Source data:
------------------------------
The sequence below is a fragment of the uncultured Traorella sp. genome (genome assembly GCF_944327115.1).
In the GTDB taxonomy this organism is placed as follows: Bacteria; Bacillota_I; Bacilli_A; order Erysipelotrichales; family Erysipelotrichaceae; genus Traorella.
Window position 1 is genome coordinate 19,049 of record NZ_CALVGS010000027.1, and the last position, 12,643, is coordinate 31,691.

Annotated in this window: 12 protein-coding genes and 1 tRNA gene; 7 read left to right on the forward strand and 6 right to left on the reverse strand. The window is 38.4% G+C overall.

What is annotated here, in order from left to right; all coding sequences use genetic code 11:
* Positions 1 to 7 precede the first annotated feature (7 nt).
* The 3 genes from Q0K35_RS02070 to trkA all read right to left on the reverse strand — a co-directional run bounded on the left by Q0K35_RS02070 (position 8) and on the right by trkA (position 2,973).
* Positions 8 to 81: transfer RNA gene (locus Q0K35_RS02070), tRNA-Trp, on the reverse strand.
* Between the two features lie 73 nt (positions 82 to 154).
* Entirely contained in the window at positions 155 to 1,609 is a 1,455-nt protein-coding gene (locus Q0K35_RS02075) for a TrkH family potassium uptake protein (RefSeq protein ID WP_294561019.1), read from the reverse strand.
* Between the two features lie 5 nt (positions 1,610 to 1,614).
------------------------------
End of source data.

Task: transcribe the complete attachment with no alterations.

The sequence below is a fragment of the uncultured Traorella sp. genome (genome assembly GCF_944327115.1).
In the GTDB taxonomy this organism is placed as follows: Bacteria; Bacillota_I; Bacilli_A; order Erysipelotrichales; family Erysipelotrichaceae; genus Traorella.
Window position 1 is genome coordinate 19,049 of record NZ_CALVGS010000027.1, and the last position, 12,643, is coordinate 31,691.

Annotated in this window: 12 protein-coding genes and 1 tRNA gene; 7 read left to right on the forward strand and 6 right to left on the reverse strand. The window is 38.4% G+C overall.

What is annotated here, in order from left to right; all coding sequences use genetic code 11:
* Positions 1 to 7 precede the first annotated feature (7 nt).
* The 3 genes from Q0K35_RS02070 to trkA all read right to left on the reverse strand — a co-directional run bounded on the left by Q0K35_RS02070 (position 8) and on the right by trkA (position 2,973).
* Positions 8 to 81: transfer RNA gene (locus Q0K35_RS02070), tRNA-Trp, on the reverse strand.
* Between the two features lie 73 nt (positions 82 to 154).
* Entirely contained in the window at positions 155 to 1,609 is a 1,455-nt protein-coding gene (locus Q0K35_RS02075) for a TrkH family potassium uptake protein (RefSeq protein ID WP_294561019.1), read from the reverse strand.
* Between the two features lie 5 nt (positions 1,610 to 1,614).